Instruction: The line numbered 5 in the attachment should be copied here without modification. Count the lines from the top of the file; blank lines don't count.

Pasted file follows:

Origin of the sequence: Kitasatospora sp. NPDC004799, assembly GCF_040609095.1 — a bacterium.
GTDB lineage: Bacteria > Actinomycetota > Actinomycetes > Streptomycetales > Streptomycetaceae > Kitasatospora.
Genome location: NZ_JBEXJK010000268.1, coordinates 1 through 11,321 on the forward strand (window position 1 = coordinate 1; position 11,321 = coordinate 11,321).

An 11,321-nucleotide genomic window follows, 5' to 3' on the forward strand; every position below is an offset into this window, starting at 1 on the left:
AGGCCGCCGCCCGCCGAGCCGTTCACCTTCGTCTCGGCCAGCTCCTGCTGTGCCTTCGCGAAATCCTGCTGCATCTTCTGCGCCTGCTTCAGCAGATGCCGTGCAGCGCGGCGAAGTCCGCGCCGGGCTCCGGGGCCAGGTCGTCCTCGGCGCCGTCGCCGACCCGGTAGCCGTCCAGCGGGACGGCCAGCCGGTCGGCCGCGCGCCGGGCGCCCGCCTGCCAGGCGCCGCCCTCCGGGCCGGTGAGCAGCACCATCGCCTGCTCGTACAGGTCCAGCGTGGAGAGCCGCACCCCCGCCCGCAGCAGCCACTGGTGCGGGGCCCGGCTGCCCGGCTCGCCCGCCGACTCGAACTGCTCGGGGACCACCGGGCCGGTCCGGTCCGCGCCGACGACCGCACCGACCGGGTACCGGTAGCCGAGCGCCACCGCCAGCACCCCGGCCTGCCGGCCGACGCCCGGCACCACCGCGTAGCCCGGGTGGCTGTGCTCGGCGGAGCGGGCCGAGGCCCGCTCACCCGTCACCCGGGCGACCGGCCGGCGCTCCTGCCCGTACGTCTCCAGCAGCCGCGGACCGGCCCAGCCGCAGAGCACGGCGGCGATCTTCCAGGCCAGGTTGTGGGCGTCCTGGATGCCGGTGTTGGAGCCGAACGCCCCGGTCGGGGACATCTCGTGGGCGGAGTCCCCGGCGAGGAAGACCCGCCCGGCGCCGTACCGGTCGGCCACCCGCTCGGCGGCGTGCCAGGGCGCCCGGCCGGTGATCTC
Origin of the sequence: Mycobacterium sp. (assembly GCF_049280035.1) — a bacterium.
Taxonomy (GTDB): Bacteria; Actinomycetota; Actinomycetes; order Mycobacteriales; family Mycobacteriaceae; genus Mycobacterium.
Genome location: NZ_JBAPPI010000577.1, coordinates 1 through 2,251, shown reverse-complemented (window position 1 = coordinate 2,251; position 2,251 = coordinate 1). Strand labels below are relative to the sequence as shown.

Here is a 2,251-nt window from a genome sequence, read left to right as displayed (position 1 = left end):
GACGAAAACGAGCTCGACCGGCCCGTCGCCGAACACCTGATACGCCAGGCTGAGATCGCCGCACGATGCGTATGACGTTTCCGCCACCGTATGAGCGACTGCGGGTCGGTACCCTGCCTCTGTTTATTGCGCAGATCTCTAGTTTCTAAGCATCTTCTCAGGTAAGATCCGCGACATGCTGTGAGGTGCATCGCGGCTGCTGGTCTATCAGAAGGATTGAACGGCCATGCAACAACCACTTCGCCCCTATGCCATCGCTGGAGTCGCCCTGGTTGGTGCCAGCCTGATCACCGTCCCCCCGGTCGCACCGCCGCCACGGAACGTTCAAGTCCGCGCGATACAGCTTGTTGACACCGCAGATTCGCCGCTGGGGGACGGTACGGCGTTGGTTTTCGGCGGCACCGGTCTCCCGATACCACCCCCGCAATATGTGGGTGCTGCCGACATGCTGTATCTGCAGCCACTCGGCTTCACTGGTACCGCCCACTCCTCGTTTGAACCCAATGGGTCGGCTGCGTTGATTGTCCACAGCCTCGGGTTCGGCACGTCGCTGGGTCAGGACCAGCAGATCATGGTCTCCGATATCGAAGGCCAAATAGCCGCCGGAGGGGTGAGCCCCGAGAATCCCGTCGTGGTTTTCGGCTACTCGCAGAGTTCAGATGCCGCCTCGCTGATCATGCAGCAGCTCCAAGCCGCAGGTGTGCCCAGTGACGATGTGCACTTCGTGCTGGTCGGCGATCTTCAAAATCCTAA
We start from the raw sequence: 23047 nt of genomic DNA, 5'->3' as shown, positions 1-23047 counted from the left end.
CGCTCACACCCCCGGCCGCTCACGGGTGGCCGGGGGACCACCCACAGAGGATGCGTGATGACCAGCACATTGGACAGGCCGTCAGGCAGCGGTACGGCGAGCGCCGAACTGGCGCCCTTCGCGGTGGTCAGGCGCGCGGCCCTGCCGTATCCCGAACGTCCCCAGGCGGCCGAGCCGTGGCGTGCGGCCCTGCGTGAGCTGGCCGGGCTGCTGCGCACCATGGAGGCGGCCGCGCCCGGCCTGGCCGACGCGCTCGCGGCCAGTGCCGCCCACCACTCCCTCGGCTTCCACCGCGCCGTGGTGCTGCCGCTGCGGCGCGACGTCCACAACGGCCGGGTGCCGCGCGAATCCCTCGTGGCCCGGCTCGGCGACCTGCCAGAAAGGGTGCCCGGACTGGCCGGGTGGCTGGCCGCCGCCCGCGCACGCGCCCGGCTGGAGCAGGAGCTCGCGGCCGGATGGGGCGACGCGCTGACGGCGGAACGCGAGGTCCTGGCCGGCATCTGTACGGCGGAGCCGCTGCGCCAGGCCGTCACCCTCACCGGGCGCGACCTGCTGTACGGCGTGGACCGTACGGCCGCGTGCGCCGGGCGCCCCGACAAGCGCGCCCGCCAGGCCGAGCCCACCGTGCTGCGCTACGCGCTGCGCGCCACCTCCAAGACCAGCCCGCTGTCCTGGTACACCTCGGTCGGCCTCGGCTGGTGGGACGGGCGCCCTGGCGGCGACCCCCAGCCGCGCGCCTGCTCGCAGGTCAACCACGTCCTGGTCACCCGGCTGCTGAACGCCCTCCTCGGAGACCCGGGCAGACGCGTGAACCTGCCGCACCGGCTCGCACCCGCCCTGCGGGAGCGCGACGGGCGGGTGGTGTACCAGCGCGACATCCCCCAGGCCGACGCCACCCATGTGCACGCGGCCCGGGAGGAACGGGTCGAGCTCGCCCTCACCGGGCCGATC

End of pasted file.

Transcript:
AGGCCGCCGCCCGCCGAGCCGTTCACCTTCGTCTCGGCCAGCTCCTGCTGTGCCTTCGCGAAATCCTGCTGCATCTTCTGCGCCTGCTTCAGCAGATGCCGTGCAGCGCGGCGAAGTCCGCGCCGGGCTCCGGGGCCAGGTCGTCCTCGGCGCCGTCGCCGACCCGGTAGCCGTCCAGCGGGACGGCCAGCCGGTCGGCCGCGCGCCGGGCGCCCGCCTGCCAGGCGCCGCCCTCCGGGCCGGTGAGCAGCACCATCGCCTGCTCGTACAGGTCCAGCGTGGAGAGCCGCACCCCCGCCCGCAGCAGCCACTGGTGCGGGGCCCGGCTGCCCGGCTCGCCCGCCGACTCGAACTGCTCGGGGACCACCGGGCCGGTCCGGTCCGCGCCGACGACCGCACCGACCGGGTACCGGTAGCCGAGCGCCACCGCCAGCACCCCGGCCTGCCGGCCGACGCCCGGCACCACCGCGTAGCCCGGGTGGCTGTGCTCGGCGGAGCGGGCCGAGGCCCGCTCACCCGTCACCCGGGCGACCGGCCGGCGCTCCTGCCCGTACGTCTCCAGCAGCCGCGGACCGGCCCAGCCGCAGAGCACGGCGGCGATCTTCCAGGCCAGGTTGTGGGCGTCCTGGATGCCGGTGTTGGAGCCGAACGCCCCGGTCGGGGACATCTCGTGGGCGGAGTCCCCGGCGAGGAAGACCCGCCCGGCGCCGTACCGGTCGGCCACCCGCTCGGCGGCGTGCCAGGGCGCCCGGCCGGTGATCTC